Introduction

An acoustic plasmon mode supported by a system of two graphene sheets1, or by a single graphene sheet over a metal gate2, was experimentally detected recently3, and its unprecedented field confinement can benefit applications in the technologically important mid-infrared (MIR) and THz regimes4,5,6,7,8. This mode is supported by a structure comprising of a metal, a dielectric spacer, and a graphene layer, where the image charges in the metal effectively “mirror” the charge density oscillations in the doped graphene layer. The acoustic graphene plasmon (AGP) supported by the structure is mostly confined in the dielectric spacer and does not experience cutoff as the spacer thickness decreases8, thus resembling the fundamental plasmonic mode of a narrow metal gap. The AGP excited at the important MIR frequencies9,10 does not exhibit significant loss and is detectable even when the spacer is reduced to a single atomic layer of hexagonal boron nitride5. Inside such a narrow dielectric spacer, the AGP wavevector can be about two orders of magnitude larger than that of free space light, which grants access to quantum and non-local phenomena in graphene5,11,12, and allows for the AGP localization in nanostructures13 with a stunning mode volume confinement factor4 of ~1010. This ultimate capability to compress MIR light outperforms that of other polaritonic species in van der Waals materials9, including graphene surface plasmon (GSP)14,15, and is similar to the case of image phonon-polaritons in boron nitride16. For that reason, AGP is promising for applications that require strong light–matter interaction such as molecular sensing6,17,18,19,20, polaritonic dispersion engineering in van der Waals crystals21,22, and dynamic light manipulation by graphene-based active metasurfaces23,24,25,26.

The key advantage of the AGP is its confinement within the dielectric spacer, in contrast to the GSP bound to the graphene layer. Therefore, ohmic losses in graphene are expected to hinder the AGP propagation to a lesser extent compared to GSP. On the other hand, the larger AGP wavevector requires an intermediary structure to alleviate the momentum mismatch under the far-field excitation. So far, structures containing an array of metallic elements have been used to couple far-field radiation to the AGP mode4,5,6. However, the near-field optical probing of AGP, which provides detailed microscopic information about the mode, is yet to be demonstrated.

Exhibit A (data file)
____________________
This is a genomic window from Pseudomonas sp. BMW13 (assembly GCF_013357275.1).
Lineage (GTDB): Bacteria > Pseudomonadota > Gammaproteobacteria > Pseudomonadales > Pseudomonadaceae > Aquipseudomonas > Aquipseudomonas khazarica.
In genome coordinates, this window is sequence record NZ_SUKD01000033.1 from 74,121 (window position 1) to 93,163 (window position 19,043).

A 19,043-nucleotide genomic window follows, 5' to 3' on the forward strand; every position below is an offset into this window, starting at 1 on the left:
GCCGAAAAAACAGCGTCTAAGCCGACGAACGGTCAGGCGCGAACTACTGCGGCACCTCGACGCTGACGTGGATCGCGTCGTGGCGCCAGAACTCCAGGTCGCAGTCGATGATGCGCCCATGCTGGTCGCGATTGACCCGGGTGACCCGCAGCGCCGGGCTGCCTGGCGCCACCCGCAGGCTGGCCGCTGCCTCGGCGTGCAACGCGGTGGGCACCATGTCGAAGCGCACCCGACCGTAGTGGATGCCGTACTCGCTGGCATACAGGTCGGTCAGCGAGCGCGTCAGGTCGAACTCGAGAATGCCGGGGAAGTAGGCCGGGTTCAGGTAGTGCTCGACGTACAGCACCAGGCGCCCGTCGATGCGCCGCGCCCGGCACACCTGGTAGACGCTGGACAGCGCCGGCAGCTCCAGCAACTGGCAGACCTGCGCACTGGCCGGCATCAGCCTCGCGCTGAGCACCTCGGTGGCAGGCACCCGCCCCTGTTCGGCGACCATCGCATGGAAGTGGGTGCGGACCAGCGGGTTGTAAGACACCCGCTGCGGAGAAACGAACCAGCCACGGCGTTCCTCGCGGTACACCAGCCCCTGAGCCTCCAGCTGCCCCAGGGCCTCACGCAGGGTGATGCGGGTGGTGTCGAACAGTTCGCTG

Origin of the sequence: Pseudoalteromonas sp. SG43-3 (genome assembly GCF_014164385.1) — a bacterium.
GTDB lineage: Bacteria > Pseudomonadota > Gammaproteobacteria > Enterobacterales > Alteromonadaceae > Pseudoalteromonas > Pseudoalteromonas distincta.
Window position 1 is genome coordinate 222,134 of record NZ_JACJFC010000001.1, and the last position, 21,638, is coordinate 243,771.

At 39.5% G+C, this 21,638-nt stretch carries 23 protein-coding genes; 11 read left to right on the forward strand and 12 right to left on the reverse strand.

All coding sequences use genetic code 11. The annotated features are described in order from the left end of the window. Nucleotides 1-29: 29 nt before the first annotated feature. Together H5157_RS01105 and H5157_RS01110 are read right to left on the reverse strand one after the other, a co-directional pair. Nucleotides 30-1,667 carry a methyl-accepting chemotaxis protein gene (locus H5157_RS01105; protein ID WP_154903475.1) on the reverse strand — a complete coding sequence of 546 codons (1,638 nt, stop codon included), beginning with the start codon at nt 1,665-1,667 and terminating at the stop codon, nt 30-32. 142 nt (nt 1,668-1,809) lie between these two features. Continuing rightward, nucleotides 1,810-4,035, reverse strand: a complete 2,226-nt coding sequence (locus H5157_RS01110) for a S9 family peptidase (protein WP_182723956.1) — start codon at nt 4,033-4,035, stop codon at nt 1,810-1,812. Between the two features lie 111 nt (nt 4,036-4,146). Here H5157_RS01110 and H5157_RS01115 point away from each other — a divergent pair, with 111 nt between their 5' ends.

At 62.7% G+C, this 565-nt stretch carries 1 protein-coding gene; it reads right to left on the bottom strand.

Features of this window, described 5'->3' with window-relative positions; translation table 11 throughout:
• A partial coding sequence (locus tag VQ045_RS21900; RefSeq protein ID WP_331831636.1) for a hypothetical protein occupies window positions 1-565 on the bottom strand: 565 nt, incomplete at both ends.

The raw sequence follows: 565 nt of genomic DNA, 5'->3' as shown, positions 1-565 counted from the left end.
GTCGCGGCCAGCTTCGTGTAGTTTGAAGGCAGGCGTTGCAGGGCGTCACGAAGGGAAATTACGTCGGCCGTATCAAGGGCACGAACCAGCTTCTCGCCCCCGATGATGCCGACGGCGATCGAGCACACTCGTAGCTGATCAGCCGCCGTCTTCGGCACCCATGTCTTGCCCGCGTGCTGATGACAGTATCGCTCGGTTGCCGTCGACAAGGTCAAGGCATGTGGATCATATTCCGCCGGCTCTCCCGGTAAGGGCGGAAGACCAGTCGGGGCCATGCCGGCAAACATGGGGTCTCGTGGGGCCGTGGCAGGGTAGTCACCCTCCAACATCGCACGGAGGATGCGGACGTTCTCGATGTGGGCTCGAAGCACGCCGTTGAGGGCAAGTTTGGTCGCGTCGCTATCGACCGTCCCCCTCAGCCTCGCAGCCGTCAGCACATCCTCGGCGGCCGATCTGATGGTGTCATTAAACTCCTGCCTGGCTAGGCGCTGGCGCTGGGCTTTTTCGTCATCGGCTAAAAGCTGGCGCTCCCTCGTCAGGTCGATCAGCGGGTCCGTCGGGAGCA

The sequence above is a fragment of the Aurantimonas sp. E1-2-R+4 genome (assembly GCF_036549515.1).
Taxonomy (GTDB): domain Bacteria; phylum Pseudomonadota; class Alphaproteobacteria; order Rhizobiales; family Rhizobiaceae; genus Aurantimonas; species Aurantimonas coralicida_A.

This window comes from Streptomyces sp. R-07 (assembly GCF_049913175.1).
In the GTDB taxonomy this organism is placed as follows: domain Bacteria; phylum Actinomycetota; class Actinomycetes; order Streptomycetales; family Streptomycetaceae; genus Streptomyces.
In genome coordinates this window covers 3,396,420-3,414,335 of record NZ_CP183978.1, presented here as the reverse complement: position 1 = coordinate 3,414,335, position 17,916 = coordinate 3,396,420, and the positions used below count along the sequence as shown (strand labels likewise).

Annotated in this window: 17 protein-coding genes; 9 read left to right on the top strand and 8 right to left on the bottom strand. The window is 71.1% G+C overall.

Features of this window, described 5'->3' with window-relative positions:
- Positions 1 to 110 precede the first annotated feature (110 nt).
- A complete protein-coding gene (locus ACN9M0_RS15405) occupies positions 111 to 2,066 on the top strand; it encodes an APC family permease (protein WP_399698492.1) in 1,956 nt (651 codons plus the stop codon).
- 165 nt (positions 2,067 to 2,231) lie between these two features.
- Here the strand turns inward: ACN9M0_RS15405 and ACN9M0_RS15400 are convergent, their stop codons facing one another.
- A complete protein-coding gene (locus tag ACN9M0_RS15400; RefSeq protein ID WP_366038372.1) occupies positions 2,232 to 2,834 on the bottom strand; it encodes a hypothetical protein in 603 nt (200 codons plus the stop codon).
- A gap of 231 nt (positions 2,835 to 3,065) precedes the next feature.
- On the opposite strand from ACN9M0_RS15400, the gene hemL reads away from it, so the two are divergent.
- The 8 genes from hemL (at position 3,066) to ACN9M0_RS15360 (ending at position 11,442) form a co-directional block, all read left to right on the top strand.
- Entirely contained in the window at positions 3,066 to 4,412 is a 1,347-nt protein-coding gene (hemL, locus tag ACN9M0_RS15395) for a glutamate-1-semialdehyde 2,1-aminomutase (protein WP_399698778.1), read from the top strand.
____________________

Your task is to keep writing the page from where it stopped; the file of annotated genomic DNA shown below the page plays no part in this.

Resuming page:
In this work, we employ a scattering-type scanning near-field optical microscope (s-SNOM) based on an atomic force microscope (AFM) for real-space mapping and analysis of MIR AGP. We directly measure the AGP dispersion, evaluate the mode propagation loss, and investigate its behavior in a periodic structure designed for the far-field coupling. Most importantly, our results reveal a relatively low propagation loss of infrared AGP even when unprotected, CVD-grown, large-area graphene is used at ambient conditions, suggesting a practical route to construct large-area graphene-based optoelectronic devices.

Results

Near-field coupling to AGP

Although the AGP fields are mainly confined inside the dielectric spacer, their evanescent components have non-zero amplitudes above the graphene layer (Fig. 1a). The vertical component of the mode’s electric field, Ez, penetrates into the free space above the structure, and hence, can couple to the AFM tip of the s-SNOM effectively acting as a z-oriented electric dipole27,28,29,30 (Fig. 1b). We define the Ez penetration depth above graphene, De, as corresponding to the 1/e attenuation of the field amplitude. By solving Maxwell’s equations in a multilayer configuration31, it is possible to find the unique solution for the AGP eigenmode supported by the structure of interest (see Supplementary Information section S-1). Then, De = 1/Im{kz}, where kz is the z-component of the AGP wavevector in the medium above graphene. At a given graphene Fermi level, EF, the wavevector depends on both the excitation frequency ω and the spacer thickness t, and so does the De. At the same time, the amplitude of the scattered near-field signal from the AFM tip is proportional to |Ez | at the position of the tip. Therefore, the performance of the s-SNOM method is expected to vary significantly depending on the experimental conditions.

In order to estimate the optimal experimental conditions for the near-field AGP probing by s-SNOM, it is instructive to calculate De(ω,t) for the structure of interest. Figure 1c shows De(ω,t) calculated for the range of MIR frequencies and spacer thicknesses, assuming EF = –0.5 eV. Considering that the average tip height above the sample is 40–80 nm, which is approximately equal to the tapping amplitude of the tip29,32, the most favorable experimental conditions are expected in the frequency window of 1000–1300 cm–1 (where Al2O3 absorption stays sufficiently low), while t > 10 nm.